Nonprofit Helps Those with Disabilities Become Self-Reliant

Less than a year ago, Barjona Barnes could hardly hold a conversation, let alone a job. The 20-year-old with autism now works part time sweeping floors, busing tables and doing dishes at Big Mama's Soul Food in the Daniel Village shopping center. Meagan Cooper cried for hours when her mother dropped her off for her first day as a temp at Burkes Outlet in North Augusta. Now the 19-year-old is a full-fledged employee at the discount department store. Both would likely be unemployed if not for Easterseals East Georgia's workforce development programs, which help people with mental and physical disabilities find jobs and work toward independence. The nonprofit places anywhere from 80 to 110 area residents - from teenagers to senior citizens - into the labor force each year. Read More


Major Changes in IEP Diagnosis and Classification for Children with Disabilities Proposed by NASET

The National Association of Special Education Teachers (NASET) is proposing major changes to the existing system in which children with disabilities are diagnosed and classified on EPs (Individual Educational Programs). This new system will provide all professionals working in the field of special education, college students preparing to work with children with special needs, administrators, college professors, parents, and students with disabilities the information necessary to adequately determine the most comprehensive, detailed, and precise diagnoses of disabilities or disorders seen in infants, toddlers, children, and adolescents, particularly in the educational environment. Read More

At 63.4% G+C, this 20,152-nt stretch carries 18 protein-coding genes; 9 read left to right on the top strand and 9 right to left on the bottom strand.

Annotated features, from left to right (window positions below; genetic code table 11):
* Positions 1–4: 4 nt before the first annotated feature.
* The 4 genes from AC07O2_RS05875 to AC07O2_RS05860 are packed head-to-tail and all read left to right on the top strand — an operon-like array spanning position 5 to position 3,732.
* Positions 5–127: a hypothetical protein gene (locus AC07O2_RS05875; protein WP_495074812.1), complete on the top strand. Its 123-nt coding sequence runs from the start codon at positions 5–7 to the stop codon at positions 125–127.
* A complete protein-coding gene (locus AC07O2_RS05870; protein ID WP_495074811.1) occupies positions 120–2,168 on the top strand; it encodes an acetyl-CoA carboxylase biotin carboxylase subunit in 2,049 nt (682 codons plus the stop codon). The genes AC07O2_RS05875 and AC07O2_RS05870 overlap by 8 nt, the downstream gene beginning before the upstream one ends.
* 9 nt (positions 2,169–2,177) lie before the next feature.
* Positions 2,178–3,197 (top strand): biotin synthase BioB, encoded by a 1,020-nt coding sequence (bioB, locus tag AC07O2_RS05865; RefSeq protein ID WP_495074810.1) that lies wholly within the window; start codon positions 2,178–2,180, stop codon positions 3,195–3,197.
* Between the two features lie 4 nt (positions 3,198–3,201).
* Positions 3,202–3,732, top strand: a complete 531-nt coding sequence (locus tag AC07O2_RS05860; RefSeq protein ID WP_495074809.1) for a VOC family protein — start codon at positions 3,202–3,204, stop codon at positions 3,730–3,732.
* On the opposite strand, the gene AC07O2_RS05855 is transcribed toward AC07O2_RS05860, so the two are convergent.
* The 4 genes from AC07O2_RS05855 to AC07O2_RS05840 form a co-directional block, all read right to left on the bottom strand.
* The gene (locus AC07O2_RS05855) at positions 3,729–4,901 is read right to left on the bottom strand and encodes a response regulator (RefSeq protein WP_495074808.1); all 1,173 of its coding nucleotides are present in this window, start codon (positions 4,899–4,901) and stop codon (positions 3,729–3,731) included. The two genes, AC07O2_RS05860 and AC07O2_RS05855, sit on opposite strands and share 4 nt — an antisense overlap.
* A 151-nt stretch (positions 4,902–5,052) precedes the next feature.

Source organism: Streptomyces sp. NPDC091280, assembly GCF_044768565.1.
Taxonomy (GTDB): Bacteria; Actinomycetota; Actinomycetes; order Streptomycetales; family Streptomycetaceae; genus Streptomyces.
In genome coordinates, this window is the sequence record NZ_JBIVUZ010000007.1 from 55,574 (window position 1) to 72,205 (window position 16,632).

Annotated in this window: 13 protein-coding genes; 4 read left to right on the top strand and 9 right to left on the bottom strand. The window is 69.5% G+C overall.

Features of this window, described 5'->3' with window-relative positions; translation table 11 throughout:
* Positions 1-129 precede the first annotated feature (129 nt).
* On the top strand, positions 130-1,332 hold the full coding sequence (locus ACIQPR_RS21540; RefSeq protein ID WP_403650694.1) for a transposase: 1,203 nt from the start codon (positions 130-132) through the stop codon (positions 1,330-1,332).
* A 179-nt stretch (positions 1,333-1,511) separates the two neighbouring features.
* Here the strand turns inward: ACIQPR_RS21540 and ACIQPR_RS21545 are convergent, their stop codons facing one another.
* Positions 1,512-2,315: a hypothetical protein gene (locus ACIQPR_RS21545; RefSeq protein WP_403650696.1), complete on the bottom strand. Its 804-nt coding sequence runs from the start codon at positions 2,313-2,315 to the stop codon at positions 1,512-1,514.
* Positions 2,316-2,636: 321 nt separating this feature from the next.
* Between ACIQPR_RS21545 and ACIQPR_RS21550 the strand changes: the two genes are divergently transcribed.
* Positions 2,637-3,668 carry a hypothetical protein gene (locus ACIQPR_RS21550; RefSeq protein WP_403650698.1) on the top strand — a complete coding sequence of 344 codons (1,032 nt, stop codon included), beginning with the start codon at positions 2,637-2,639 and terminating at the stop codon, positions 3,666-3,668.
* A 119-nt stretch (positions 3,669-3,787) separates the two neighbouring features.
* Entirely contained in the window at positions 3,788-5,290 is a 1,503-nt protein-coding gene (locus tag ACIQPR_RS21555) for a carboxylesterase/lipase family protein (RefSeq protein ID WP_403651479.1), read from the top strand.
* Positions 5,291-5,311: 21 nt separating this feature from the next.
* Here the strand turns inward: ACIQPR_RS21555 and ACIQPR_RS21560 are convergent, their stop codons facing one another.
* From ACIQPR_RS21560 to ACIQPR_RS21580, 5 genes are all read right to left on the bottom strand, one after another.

Board Certification in Special Education Available to NASET Members

AASEP Logo

Through an agreement with The American Academy of Special Education Professionals(AASEP), NASET members now have the opportunity to achieve AASEP Board Certification in Special Education - (B.C.S.E.) at a reduced fee. AASEP Board Certification in Special Education - (B.C.S.E.) is a voluntary choice on the part of the candidate. The candidate for Board Certification wishes to demonstrate a commitment to excellence to employers, peers, administrators, other professionals, and parents. From the standpoint of the Academy, board certification will demonstrate the highest professional competency in the area of special education. Board Certification in Special Educationestablishes a much needed standard for professionals, across disciplines, who work with exceptional children. Read More